8. The method of inhibiting the deterioration of a rubber at elevated temperatures in the presence of oxygen which comprises incorporating in the rubber a mixture containing about 25% to about 2.5% of a compound of the formula ACH2R' wherein A represents a piperidino group in which the free valence belongs to the amino nitrogen and R represents an aromatic group having from 1 to 2 members of the group consisting of oxy and amino radicals substituted on the aromatic ring attached to the CH2, which compound is devoid of strongly negative groups of the character of -COOH, -SO3H and -NO2 groups, and about 75% to about 97.5% of a secondary diaryl amine.

9. The method of inhibiting the deterioration of a rubber at elevated temperatures in the presence of oxygen which comprises incorporating in the rubber a mixture containing about 25% to about 2.5% of 4-hydroxy-3-(Npiperidinomethyl) -diphenylamine, and about 75% to about 97.5% of a secondary diaryl amine.

10. The method of inhibiting the deterioration of a rubber at elevated temperatures in the presence of oxygen which comprises incorporating in the rubber a mixture containing about 25% to about 2.5% of a compound of the formula A-CHz-R' wherein A represents a secondary amino group in which the free valence belongs to the amino nitrogen and R represents an aromatic group having from 1 to 2 members of the group consisting of oxy and amino radicals'substituted on the aromatic ring attached to the CH2, which compound is devoid of strongly negative groups of the character of -COOH, -SO3H andNO2 groups, and about 75% to about 97.5% of a secondary N-aryl naphthylamine in which the aryl group is of the benzene series.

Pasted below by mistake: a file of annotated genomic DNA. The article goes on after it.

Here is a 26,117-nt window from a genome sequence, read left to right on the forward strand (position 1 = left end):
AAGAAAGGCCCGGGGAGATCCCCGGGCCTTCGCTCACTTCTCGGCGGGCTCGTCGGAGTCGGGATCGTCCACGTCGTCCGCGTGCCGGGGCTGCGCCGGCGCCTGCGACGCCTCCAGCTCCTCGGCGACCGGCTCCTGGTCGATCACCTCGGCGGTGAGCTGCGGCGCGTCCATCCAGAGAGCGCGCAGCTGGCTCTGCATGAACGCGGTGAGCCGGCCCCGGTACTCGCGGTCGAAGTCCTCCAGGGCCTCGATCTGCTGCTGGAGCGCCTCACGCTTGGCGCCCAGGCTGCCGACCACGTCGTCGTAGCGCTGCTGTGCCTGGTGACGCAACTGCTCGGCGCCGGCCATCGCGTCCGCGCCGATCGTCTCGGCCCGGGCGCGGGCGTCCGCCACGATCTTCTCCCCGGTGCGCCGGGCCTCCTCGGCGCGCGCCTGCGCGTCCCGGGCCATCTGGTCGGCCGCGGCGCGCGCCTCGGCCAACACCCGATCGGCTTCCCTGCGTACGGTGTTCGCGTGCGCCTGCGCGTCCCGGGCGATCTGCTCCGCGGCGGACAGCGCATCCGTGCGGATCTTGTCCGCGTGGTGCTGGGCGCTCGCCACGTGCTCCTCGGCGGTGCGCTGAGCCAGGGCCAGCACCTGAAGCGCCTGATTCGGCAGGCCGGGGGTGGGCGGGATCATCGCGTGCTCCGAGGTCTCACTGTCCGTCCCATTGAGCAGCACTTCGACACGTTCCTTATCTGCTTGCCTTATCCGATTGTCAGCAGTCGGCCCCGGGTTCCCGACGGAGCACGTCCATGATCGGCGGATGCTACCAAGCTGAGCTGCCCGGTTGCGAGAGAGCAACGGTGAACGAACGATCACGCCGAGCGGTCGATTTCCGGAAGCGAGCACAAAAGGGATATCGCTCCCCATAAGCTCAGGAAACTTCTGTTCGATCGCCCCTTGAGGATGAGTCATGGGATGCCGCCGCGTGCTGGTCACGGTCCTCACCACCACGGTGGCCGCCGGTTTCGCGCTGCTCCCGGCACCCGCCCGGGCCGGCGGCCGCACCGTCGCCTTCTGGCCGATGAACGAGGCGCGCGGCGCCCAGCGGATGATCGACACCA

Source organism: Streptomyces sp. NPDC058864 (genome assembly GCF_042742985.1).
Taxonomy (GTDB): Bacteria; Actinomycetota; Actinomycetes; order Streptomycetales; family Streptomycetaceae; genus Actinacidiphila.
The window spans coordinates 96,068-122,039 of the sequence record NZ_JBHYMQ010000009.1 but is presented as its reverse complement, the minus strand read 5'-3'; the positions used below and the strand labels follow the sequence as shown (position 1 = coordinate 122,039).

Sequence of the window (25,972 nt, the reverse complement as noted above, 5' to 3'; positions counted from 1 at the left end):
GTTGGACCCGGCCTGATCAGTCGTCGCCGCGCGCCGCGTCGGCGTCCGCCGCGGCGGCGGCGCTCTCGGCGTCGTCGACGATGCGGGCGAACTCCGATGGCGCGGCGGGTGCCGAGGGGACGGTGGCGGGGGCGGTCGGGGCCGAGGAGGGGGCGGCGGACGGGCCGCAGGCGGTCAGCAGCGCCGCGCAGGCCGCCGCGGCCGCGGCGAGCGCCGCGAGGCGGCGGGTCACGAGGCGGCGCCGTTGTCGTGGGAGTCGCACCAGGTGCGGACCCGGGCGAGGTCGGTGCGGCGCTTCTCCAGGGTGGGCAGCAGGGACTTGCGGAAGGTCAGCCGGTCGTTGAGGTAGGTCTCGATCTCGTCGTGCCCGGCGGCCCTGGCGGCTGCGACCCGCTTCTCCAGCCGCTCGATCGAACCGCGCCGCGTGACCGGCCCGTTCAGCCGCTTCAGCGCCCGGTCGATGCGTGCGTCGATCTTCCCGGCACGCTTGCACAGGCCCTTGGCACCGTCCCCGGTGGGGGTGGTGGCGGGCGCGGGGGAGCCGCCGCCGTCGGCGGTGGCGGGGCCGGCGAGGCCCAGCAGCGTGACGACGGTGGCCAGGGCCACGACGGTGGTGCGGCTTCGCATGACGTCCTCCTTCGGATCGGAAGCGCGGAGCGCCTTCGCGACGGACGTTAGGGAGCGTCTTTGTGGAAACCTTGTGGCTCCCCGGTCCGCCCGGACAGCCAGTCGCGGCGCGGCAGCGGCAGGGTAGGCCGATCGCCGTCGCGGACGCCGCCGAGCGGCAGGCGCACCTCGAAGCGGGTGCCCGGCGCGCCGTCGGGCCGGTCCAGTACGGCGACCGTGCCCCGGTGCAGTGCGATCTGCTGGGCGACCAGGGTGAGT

11. The method of inhibiting the deterioration of a rubber at elevated temperatures in the presence of oxygen which comprises incorporating in the rubber a mixture containing about 25% to about 2.5% of a compound of the formula A-CH2--R wherein A represents a secondary amino group in which the two v-alences of the nitrogen are satisfied by separate carbon atoms of 1 to 2 hydrocarbon radicals and the free valence belongs to the amino nitrogen and R represents an aromatic group having from 1 to 2 members of the group consisting of oxy and amino radicals substituted on the aromatic ring attached to the CH2, which compound is devoid of strongly negative groups of the character of COOH, SO3H and -NO2 groups, and about 75% to about 97.5% of a secondary N-aryl naphthylamine in which the aryl group is of the benzene series.